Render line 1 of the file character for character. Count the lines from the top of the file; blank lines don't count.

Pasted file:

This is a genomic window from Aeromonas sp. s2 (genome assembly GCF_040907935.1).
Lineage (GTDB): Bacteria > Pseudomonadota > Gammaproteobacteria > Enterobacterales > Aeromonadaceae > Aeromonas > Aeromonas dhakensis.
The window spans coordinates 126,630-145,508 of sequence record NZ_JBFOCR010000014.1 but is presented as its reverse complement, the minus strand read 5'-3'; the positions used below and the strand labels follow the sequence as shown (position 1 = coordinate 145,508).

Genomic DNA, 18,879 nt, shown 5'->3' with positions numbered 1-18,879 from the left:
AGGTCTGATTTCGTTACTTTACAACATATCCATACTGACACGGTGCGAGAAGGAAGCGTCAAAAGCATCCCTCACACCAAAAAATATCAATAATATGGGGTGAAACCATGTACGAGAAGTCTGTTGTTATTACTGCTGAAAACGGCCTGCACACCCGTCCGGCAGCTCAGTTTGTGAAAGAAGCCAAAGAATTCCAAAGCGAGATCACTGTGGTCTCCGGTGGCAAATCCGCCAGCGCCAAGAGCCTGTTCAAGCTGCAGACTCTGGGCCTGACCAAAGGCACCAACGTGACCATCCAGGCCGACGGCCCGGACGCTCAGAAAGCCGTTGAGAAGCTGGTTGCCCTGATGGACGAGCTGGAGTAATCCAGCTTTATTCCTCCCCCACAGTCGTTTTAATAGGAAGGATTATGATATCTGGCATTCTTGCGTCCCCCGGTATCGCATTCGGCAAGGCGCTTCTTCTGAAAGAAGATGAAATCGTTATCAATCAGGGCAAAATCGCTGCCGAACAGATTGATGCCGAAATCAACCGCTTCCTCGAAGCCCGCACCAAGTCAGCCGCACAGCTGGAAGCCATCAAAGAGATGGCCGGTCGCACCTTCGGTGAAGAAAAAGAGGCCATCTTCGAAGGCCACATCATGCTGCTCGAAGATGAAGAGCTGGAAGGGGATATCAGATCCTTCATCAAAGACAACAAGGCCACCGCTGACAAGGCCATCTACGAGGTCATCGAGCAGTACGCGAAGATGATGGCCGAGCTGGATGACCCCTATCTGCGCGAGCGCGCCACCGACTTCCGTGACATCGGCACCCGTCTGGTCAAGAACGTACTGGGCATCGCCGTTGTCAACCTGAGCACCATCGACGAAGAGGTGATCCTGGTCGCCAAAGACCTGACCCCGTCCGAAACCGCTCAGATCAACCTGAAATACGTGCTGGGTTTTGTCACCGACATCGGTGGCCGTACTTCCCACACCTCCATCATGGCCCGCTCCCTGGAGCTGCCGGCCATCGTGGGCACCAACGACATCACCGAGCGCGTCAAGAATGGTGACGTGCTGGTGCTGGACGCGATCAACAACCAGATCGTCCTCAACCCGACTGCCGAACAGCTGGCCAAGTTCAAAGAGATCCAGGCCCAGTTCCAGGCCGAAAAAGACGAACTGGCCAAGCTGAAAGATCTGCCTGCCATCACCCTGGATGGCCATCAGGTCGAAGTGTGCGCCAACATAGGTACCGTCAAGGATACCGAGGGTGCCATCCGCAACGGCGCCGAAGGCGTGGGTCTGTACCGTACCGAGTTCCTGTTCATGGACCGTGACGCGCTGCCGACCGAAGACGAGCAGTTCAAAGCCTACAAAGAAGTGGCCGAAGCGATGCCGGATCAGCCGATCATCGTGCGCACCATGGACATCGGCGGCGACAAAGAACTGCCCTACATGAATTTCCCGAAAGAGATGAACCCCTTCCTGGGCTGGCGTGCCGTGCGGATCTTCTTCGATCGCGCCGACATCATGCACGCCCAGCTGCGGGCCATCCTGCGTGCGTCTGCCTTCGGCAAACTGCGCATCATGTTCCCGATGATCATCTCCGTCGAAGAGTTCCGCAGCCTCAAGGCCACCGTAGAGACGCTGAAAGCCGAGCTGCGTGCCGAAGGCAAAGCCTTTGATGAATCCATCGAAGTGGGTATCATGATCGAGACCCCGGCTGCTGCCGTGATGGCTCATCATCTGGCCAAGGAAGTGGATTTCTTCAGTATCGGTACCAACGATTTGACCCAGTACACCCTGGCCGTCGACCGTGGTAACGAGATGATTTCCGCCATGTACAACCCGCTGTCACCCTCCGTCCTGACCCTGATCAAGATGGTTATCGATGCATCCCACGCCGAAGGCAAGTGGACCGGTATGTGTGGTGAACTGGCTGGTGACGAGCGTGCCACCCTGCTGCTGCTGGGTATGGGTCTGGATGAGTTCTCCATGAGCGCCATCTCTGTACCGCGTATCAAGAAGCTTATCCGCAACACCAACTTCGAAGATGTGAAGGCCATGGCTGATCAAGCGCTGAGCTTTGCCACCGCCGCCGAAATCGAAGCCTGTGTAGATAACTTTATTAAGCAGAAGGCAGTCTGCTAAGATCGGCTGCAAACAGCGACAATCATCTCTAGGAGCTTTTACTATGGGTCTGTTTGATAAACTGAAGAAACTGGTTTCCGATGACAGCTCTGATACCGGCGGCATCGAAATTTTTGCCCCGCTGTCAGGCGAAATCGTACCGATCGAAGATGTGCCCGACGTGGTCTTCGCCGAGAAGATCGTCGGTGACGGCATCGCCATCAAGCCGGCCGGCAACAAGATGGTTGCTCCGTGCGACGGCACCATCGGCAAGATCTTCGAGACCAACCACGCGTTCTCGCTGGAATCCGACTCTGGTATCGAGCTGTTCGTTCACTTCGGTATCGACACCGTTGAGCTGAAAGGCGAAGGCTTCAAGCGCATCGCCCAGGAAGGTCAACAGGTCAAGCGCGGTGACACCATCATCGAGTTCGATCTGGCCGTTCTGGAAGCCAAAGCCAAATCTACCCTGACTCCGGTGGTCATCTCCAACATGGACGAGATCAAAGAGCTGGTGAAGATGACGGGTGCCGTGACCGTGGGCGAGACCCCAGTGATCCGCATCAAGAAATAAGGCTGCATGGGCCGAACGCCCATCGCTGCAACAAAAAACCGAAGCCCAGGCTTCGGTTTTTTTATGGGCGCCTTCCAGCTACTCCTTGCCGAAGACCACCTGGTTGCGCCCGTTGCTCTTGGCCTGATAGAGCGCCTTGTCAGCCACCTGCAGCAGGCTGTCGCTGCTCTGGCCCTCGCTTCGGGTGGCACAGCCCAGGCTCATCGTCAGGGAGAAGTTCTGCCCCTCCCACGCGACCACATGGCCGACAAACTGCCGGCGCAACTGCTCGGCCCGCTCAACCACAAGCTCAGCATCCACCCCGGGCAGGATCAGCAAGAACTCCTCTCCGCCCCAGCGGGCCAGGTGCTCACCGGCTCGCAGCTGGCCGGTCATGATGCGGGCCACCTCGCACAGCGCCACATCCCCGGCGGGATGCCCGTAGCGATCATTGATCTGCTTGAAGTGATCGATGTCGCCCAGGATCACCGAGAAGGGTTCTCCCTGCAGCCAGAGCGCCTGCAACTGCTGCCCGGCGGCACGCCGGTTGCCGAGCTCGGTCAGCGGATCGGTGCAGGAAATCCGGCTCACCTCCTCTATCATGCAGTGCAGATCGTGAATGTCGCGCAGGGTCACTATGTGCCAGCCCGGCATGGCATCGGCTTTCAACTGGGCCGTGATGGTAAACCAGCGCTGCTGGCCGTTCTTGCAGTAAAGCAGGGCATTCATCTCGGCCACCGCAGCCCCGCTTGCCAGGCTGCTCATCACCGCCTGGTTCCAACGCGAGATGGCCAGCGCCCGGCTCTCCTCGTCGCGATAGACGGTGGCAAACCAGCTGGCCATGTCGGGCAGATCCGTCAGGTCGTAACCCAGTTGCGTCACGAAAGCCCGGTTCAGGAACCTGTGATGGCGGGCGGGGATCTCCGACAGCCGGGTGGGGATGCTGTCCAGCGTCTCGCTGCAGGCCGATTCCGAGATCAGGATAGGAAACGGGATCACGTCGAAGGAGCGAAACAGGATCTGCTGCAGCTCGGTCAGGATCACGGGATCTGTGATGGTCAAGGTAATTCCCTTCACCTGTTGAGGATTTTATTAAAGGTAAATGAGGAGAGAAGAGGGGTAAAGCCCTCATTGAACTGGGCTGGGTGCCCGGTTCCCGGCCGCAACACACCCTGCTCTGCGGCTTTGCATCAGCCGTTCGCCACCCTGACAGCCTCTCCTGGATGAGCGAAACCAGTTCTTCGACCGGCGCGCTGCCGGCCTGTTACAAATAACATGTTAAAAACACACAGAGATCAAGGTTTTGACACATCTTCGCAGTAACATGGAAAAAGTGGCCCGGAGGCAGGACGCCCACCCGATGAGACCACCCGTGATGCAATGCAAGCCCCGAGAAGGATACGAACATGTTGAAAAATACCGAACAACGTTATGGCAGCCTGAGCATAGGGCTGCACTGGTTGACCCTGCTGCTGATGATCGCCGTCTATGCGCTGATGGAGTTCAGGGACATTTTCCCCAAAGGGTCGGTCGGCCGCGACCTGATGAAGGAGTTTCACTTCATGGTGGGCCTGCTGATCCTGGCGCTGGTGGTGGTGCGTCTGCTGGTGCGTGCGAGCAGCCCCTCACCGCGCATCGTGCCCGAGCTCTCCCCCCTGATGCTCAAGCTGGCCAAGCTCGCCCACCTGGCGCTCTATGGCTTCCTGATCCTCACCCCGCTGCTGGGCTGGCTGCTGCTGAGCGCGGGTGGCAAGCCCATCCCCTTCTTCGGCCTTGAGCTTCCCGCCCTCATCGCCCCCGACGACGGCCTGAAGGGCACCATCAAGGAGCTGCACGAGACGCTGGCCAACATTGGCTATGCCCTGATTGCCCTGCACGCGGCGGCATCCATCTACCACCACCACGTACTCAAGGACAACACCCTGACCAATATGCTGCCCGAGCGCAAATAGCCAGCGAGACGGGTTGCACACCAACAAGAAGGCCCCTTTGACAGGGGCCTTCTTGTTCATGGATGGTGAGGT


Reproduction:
This is a genomic window from Aeromonas sp. s2 (genome assembly GCF_040907935.1).